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In the days after publishing 31 poems, one each day of December, I find myself feeling… curious. This is a problem when you share your work on a blog using Social media. I think a lot of people read the abbreviated posts on the various sites and saw the poem images and never actually clicked through.  I have no idea how broad my actual audience is.

Ultimately, it’s not about the wider audience… it’s about the audience in my own head. The inner critic, the doubting TimGee, the perfectionist, the Jerk who lives way in the back corner of my skull shouting profanities at me during the quietest of moments of contemplation and creativity. Today, the private audience is pleased, except the jerk… He is never pleased, but he is calm. I think just meeting the challenge of writing every day is enough to keep me writing.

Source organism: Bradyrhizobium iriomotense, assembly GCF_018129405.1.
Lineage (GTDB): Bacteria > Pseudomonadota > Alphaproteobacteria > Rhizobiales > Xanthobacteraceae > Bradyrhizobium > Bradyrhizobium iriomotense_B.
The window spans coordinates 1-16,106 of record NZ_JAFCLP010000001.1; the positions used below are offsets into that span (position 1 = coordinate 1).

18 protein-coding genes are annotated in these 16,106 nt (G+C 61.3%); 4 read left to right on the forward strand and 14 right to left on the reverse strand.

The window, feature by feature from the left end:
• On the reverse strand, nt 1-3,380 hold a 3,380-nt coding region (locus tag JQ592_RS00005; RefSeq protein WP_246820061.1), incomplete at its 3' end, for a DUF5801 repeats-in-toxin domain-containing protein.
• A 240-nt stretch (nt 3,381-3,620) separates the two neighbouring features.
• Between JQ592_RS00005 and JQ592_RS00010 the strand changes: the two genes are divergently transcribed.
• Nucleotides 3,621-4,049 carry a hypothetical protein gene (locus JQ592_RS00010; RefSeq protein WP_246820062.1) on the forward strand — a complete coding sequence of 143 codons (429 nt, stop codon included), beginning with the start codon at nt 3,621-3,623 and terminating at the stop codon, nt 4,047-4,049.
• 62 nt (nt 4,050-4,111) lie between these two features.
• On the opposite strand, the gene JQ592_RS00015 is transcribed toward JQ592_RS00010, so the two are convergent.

Thinking back on the poems, there are none that I really dislike. Some were probably not awesome with 100% passion poured into them, but none of them were utterly devoid of life. I think you can see my humor, my sarcasm, perhaps a shade of melancholy, loneliness, wonder, joy and maybe even inspiration. I think you can get an idea that I don’t take myself too seriously. Perhaps a poem resonated with you? Maybe you wrote one of your own? If you smiled or read with a spark of joy… I’m delighted Although even if no one read the poems… I am happy. I finished the challenge. I set my mind to a task and completed it. That is a win, and I needed a win.

Thanks for reading if you did, or are, or will… I appreciate your comments and likes. 😉

Going forward, this blog was never intended to be a ‘niche’ blog, but rather a rambling stroll through my busy and cluttered mind.  If you are following I hope you will be pleasantly surprised regularly, and if you are just joining me… welcome aboard matey!

Tim

December Dailies – Day 30 – The Paradelle